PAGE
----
Tuesday 29 March 2016

By White Horse to Leicester [2] ...

... New York and Bristol.
The Abingdon Model Railway Club layout is based on Lericester Belgrave Road, closed to regular passenger services in 1953. Note first the distinctive shape of the overall roof.
To the right of the accurately modelled passenger platforms, just glimpsed above, is a large good shed ...
... also beautifully recreated by the Abingdon gang. The real thing can be glimpsed on the far left of the Belgrave Road street view above.

At a meeting on 1st December 2006 it was decided to build a new layout based on Leicester (Belgrave Road). Funding for the layout would come from a share issue. One share – one vote- £100. Non-shareholders are welcome to participate in the project but all decisions will be made by the shareholders.

But the club has changed history quite dramatically; one of the privileges of building a model.

In the re-write of hisstory, Leicester (Belgrave Road) was a great success with express trains via Peterborough to Kings Cross and via Newark to the north as well as excursions to the east coast and local services to Grantham, Nottingham and Market Harbourough.

Freight services flourished with large movements of coal, oil, scrap metal and a vast amount of merchandise traffic in vans and open vehicles.

The station entered the diesel age with a refuelling and service depot and this is the period we choose to model (1950’s and 1960’s) when steam locos in their twilight rubbed shoulders with the new diesels in resplendent green.

Which explains the model Deltic in the diesel shed!
Here is the layout under construction in 2011 with the many arched road bridge (seen in the "Deltic" shot above, still in plain plywood.
Belgrave Road was the biggest layout at the show and by far the most spectacular. All credit to the Shareholders for choosing a more difficult subject and making such a good job of it.

Blogs will return to (ab)normal tomorrow after the (abortive) North Wales visit, but, in the meantime we should take a look at a few more layouts at Abingdon.

What about this?
It is a near correct-size model of Fulton Terminal on the East River, New York. According to the layout's creator, many of these dock systems had no connection with any other railway; the sidings were merely used to sort freight cars and then convey them onward by barge or ship,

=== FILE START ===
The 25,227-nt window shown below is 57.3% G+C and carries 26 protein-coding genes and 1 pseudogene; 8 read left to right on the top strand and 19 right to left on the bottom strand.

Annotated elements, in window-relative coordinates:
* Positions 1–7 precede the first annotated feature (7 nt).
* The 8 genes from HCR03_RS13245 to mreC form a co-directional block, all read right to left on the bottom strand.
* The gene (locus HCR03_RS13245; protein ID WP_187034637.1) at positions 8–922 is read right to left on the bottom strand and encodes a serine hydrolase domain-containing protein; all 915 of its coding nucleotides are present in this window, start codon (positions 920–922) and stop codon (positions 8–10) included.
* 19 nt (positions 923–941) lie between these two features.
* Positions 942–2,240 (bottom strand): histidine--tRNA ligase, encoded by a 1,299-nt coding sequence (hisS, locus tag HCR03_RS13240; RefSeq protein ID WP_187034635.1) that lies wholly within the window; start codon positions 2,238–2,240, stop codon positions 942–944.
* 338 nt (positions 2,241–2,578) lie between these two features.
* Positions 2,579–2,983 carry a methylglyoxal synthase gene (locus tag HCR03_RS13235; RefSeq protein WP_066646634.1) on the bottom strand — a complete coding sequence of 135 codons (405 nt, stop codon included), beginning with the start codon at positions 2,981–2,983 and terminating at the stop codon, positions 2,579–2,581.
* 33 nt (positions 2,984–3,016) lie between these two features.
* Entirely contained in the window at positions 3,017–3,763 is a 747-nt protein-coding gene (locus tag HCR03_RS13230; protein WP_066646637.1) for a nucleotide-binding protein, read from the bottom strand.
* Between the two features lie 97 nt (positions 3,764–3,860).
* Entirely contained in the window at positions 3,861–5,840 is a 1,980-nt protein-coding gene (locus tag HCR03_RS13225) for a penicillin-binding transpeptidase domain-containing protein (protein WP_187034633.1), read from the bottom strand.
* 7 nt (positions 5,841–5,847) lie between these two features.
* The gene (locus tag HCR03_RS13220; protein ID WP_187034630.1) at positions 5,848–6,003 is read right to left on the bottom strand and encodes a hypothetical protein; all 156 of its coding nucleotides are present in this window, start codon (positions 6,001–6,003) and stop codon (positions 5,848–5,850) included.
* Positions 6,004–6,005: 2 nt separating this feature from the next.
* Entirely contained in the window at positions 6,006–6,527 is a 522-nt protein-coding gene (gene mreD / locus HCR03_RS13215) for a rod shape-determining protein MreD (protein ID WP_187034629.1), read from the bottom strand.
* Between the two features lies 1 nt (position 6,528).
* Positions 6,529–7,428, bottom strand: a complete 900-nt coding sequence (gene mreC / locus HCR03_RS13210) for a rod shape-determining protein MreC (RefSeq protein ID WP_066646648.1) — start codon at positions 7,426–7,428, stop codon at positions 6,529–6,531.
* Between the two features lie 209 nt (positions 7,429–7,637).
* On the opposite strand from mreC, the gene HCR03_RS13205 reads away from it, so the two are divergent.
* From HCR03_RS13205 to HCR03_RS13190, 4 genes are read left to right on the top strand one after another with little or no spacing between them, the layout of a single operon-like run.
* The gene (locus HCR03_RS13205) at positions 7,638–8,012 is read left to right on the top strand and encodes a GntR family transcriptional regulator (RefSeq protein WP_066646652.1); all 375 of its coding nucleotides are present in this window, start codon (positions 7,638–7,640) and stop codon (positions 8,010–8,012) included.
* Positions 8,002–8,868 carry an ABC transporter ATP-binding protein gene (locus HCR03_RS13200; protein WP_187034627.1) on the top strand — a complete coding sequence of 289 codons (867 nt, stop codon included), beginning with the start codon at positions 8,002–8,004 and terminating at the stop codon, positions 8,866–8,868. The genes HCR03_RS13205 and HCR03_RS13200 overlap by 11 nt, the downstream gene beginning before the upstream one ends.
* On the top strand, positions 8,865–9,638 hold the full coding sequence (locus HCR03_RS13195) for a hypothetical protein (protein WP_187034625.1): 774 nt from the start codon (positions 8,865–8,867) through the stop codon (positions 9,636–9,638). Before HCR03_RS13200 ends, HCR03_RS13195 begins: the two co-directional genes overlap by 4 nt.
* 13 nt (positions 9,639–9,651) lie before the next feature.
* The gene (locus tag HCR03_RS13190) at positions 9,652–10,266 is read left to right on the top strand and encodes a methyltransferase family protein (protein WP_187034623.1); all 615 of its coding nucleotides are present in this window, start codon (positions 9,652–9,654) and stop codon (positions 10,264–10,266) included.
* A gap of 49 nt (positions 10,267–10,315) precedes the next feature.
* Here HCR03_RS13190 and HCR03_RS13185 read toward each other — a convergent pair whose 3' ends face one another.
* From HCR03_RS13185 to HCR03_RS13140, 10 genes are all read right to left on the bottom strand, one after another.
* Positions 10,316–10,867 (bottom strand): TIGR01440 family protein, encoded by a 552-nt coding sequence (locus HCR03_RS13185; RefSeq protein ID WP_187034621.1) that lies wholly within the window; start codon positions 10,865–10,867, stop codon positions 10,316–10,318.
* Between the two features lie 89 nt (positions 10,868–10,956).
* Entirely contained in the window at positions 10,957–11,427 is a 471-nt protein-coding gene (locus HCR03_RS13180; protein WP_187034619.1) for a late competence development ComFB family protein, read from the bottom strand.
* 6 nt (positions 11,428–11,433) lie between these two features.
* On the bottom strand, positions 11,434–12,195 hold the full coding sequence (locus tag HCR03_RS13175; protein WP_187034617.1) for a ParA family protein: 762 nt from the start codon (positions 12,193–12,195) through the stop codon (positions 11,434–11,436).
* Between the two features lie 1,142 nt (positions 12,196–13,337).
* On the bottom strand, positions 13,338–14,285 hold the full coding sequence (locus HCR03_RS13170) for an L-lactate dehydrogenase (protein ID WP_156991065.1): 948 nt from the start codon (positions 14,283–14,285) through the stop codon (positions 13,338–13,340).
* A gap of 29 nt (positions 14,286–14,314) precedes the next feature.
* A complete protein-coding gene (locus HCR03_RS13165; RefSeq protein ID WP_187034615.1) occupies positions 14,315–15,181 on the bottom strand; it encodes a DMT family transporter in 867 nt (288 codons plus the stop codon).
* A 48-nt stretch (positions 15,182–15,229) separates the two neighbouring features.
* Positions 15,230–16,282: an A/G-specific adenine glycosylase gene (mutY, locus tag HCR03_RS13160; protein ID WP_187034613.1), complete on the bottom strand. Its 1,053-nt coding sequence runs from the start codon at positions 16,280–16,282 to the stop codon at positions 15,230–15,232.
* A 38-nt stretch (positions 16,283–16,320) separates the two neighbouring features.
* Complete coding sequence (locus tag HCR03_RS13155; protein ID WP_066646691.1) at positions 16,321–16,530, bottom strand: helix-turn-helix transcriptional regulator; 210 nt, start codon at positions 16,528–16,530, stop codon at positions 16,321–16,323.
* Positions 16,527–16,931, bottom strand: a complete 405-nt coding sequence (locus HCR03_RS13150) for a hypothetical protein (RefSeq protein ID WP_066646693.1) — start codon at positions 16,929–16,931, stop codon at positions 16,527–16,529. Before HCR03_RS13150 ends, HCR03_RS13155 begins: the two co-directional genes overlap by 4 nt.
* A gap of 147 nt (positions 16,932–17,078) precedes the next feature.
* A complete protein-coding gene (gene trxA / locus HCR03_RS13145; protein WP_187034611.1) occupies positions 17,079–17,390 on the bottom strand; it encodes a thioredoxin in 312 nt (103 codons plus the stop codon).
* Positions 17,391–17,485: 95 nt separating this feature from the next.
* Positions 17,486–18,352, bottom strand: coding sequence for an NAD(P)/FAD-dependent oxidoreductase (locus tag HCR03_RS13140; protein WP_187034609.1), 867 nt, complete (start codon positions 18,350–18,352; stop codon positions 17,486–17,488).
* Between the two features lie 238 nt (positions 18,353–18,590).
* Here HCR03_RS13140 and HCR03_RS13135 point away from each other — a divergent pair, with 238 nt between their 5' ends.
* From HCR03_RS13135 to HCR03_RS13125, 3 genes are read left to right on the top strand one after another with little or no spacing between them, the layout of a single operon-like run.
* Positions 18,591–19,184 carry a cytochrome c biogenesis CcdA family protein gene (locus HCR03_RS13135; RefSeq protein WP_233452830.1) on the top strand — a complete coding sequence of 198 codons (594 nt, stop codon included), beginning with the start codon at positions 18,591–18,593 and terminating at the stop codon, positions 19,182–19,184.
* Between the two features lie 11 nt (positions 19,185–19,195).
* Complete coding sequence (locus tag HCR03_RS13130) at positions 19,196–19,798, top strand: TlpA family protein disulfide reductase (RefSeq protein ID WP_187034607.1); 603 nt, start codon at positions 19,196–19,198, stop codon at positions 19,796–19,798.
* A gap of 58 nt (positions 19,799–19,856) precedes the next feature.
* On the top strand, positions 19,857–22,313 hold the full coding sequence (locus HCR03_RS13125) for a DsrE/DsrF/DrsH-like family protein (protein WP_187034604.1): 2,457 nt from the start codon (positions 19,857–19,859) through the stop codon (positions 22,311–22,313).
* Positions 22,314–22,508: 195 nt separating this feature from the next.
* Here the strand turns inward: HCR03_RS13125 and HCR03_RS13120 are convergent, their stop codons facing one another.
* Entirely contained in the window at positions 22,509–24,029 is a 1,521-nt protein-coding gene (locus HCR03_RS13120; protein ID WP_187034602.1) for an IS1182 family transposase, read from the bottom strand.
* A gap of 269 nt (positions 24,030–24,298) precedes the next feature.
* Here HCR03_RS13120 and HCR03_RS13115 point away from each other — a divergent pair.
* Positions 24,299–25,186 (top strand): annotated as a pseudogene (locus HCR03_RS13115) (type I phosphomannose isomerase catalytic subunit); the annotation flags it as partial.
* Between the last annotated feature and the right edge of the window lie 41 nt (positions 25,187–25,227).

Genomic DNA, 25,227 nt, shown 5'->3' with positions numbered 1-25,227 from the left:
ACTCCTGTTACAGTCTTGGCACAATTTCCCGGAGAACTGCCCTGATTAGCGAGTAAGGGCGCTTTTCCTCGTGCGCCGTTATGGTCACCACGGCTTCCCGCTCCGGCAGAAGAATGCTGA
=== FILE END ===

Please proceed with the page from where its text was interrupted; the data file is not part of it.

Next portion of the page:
A fascinating insight into something very different indeed, but based fair and square on historic reality.
Less authentic, but delightful nevertheless, were Märklin locos fitted with smoke units.
Note above the "hand of God" refilling the locomotives with the model railway equivalent of vapeing fluid.

Another piece of ferroequinological history is recreated in a pastiche of "Bristol Goods Shef" in 1846
This complicated bit of track recreates the early days when Brunel was using broad gauge; a design idea that lost out to standard. But here is a siding in "mixed" gauge so both types of wagon could be loaded or unloaded.
It made for complicated trackwork and expensive transit of freight; but here it produces a fascinating layout replicating a snippet of railway history.

Humberstone Road - Update
WRONG! fbb is indebted to Alan, Northampton correspondent, for telling him that Humberstone Road's station building was saved and moved brick-by-brick to Shenton on the Battlefield Line.
It lay derelict for many years after being taken out of service as a passenger station. As a grade two listed building it had to be preserved, but British Rail did not have sufficient funds for such an operation. A buyer was looked for. Eventually it was sold to Leicestershire County Council for £1 plus VAT. It serves as an information point for the Battlefield and a southern terminus building for the railway.
The "Battlerfield" is, of course the site of the Battle of Bosworth Field,

The battle of is one of the most important battles in English history. It led to the War of the Roses, and planted the Tudor house on the throne of England. Henry Tudor, (Henry VII), earl of Richmond and a Lancastrian, defeated King Richard III, a Yorkist, at the battle of Bosworth Field on 22 August 1485.

The train service was, of course, cancelled for the duration of the battle! (Pathetic joke)
Manchester Madness
Today is the press launch for the new guided busway at Leigh, Greater Manchester. Through his contacts in the Industry, fbb received an invite. Should fbb get up at a ridiculously early hour, shell out a significant sum of dosh, spend nearly 12 hours on trains and busess and risk exhaustion for days afterwards just for a short ride along a bit of kerbed concrete?

Find the answer tomorrow, maybe.
 Next bus blog : Wednesday 30th April 

1 comment:

  1. http://www.railchronology.free-online.co.uk/GN%20LNW%20Jt%20text.htm- has lots of interesting chronology and timetables on the slow decline of Belgrave Road and its associated lines.